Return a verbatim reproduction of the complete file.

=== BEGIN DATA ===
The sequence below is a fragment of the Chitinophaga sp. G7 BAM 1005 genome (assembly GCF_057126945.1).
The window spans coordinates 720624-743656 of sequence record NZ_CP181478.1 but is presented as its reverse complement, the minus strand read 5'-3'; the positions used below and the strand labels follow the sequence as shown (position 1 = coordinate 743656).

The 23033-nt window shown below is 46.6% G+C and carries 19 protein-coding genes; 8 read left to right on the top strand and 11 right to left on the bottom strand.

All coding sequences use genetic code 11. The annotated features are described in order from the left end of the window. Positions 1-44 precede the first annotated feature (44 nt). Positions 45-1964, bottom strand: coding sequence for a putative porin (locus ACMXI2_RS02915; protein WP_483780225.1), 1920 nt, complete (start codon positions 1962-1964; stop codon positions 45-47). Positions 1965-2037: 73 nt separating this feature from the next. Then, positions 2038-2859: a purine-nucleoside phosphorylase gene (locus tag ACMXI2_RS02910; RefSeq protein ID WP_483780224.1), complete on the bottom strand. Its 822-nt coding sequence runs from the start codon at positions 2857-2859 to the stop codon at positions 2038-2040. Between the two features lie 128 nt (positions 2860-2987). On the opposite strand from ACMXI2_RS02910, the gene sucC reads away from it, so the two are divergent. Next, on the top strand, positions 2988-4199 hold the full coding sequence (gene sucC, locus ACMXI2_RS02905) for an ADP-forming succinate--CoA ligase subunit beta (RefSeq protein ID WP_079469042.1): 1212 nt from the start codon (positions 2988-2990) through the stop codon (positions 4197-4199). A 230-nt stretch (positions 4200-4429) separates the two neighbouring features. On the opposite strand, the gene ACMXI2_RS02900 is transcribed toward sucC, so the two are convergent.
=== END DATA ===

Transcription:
The sequence below is a fragment of the Chitinophaga sp. G7 BAM 1005 genome (assembly GCF_057126945.1).
The window spans coordinates 720624-743656 of sequence record NZ_CP181478.1 but is presented as its reverse complement, the minus strand read 5'-3'; the positions used below and the strand labels follow the sequence as shown (position 1 = coordinate 743656).

The 23033-nt window shown below is 46.6% G+C and carries 19 protein-coding genes; 8 read left to right on the top strand and 11 right to left on the bottom strand.

All coding sequences use genetic code 11. The annotated features are described in order from the left end of the window. Positions 1-44 precede the first annotated feature (44 nt). Positions 45-1964, bottom strand: coding sequence for a putative porin (locus ACMXI2_RS02915; protein WP_483780225.1), 1920 nt, complete (start codon positions 1962-1964; stop codon positions 45-47). Positions 1965-2037: 73 nt separating this feature from the next. Then, positions 2038-2859: a purine-nucleoside phosphorylase gene (locus tag ACMXI2_RS02910; RefSeq protein ID WP_483780224.1), complete on the bottom strand. Its 822-nt coding sequence runs from the start codon at positions 2857-2859 to the stop codon at positions 2038-2040. Between the two features lie 128 nt (positions 2860-2987). On the opposite strand from ACMXI2_RS02910, the gene sucC reads away from it, so the two are divergent. Next, on the top strand, positions 2988-4199 hold the full coding sequence (gene sucC, locus ACMXI2_RS02905) for an ADP-forming succinate--CoA ligase subunit beta (RefSeq protein ID WP_079469042.1): 1212 nt from the start codon (positions 2988-2990) through the stop codon (positions 4197-4199). A 230-nt stretch (positions 4200-4429) separates the two neighbouring features. On the opposite strand, the gene ACMXI2_RS02900 is transcribed toward sucC, so the two are convergent.